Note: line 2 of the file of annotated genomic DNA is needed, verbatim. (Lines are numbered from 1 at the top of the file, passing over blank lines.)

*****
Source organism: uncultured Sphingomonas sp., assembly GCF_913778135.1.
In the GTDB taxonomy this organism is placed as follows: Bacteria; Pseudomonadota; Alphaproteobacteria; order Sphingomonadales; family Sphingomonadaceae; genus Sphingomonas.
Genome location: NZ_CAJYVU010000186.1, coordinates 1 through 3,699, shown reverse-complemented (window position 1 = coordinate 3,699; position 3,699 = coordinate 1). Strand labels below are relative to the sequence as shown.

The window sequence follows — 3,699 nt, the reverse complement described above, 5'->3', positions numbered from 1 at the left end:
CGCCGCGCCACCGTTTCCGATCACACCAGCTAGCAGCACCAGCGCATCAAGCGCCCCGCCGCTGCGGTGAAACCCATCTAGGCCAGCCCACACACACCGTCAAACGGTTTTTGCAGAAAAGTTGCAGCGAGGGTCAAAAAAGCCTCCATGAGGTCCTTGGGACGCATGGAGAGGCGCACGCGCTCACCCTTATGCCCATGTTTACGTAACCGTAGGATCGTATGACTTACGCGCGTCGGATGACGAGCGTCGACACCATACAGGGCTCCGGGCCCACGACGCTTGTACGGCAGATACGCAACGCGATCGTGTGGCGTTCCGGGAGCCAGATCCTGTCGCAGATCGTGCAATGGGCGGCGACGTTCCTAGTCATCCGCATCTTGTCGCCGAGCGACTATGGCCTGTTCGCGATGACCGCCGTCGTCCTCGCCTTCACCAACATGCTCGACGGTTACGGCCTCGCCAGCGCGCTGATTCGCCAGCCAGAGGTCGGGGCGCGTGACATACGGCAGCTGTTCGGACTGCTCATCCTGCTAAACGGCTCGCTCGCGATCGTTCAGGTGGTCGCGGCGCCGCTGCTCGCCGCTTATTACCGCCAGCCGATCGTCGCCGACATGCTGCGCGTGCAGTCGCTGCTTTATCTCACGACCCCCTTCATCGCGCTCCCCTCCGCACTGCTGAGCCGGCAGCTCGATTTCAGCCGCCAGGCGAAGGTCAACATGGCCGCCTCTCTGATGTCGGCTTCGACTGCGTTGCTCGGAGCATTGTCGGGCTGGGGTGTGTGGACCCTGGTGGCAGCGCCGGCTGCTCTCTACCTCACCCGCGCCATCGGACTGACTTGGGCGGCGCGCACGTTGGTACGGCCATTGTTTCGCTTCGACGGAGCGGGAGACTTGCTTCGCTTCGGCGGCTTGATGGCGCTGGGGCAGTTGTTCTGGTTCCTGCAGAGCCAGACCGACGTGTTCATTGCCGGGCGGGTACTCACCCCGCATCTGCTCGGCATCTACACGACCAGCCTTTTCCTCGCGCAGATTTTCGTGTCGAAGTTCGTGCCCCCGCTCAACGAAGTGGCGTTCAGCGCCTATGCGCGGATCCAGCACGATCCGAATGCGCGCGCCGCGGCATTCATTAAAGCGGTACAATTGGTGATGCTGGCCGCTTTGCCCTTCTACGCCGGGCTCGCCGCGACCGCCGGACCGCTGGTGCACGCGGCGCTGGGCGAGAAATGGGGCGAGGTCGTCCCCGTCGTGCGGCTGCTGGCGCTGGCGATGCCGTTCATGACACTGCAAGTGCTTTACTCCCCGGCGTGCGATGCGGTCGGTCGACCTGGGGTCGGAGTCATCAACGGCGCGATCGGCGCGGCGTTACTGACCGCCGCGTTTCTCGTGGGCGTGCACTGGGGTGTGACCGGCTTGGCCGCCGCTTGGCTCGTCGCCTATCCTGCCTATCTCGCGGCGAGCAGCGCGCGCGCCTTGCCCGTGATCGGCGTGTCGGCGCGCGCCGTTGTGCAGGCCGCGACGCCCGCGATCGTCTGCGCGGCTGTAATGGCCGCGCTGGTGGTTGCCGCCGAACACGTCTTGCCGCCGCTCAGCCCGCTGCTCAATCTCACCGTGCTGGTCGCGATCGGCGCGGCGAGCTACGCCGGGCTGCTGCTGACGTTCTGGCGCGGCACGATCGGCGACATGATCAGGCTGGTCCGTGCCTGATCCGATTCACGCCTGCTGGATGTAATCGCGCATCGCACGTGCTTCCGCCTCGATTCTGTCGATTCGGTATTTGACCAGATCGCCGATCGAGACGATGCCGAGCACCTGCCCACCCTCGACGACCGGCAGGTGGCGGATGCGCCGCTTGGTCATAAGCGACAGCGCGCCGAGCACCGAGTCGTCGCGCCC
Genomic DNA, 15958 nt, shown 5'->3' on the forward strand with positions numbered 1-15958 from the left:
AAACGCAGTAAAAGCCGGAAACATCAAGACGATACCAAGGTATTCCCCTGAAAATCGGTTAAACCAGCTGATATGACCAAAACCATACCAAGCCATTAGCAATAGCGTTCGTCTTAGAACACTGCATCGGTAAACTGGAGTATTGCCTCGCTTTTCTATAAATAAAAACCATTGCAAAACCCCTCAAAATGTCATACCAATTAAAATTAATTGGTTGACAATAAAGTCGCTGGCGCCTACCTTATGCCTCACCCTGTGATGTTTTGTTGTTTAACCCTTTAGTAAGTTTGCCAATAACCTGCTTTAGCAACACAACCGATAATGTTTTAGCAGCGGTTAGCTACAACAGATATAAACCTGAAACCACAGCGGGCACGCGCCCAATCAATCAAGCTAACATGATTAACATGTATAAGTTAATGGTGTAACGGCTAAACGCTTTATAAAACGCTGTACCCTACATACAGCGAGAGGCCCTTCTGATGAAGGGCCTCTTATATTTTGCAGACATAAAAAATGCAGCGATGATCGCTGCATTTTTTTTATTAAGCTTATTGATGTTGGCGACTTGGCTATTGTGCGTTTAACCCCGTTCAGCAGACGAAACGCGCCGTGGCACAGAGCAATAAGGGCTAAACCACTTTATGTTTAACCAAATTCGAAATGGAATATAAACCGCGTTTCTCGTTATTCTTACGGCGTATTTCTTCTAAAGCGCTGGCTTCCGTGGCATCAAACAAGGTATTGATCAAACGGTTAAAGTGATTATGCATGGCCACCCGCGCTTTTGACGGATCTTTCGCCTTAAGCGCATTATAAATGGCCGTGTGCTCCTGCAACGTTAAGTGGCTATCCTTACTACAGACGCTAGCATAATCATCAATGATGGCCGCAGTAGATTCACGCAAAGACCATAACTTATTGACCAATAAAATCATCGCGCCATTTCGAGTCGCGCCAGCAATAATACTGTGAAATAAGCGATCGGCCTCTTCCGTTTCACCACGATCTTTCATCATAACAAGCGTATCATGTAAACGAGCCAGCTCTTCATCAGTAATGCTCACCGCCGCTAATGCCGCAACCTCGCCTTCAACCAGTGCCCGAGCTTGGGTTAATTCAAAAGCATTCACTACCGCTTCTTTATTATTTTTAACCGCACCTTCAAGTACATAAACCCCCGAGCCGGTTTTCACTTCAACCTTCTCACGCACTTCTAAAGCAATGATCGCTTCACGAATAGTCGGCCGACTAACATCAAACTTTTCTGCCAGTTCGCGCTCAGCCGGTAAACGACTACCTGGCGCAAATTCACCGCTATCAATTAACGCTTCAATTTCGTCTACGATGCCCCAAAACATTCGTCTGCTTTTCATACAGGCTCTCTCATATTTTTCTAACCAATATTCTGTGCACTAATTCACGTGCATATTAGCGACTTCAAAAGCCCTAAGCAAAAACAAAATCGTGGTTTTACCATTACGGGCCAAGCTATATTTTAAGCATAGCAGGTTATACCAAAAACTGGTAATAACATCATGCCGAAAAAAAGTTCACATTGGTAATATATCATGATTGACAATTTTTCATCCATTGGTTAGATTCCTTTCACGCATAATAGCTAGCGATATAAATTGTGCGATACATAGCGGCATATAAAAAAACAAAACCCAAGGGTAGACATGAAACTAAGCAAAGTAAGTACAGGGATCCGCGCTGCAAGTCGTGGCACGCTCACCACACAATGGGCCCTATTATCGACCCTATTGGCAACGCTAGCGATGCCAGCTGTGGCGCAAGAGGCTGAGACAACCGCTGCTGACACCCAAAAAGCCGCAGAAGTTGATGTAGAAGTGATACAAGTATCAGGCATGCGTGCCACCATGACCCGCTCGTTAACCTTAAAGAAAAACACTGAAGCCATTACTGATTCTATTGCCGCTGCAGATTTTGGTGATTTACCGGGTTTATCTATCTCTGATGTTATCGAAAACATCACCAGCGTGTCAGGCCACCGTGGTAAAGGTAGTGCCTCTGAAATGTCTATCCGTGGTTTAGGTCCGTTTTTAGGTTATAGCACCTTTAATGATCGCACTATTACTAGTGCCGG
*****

In the GTDB taxonomy this organism is placed as follows: Bacteria; Pseudomonadota; Alphaproteobacteria; order Sphingomonadales; family Sphingomonadaceae; genus Sphingomonas.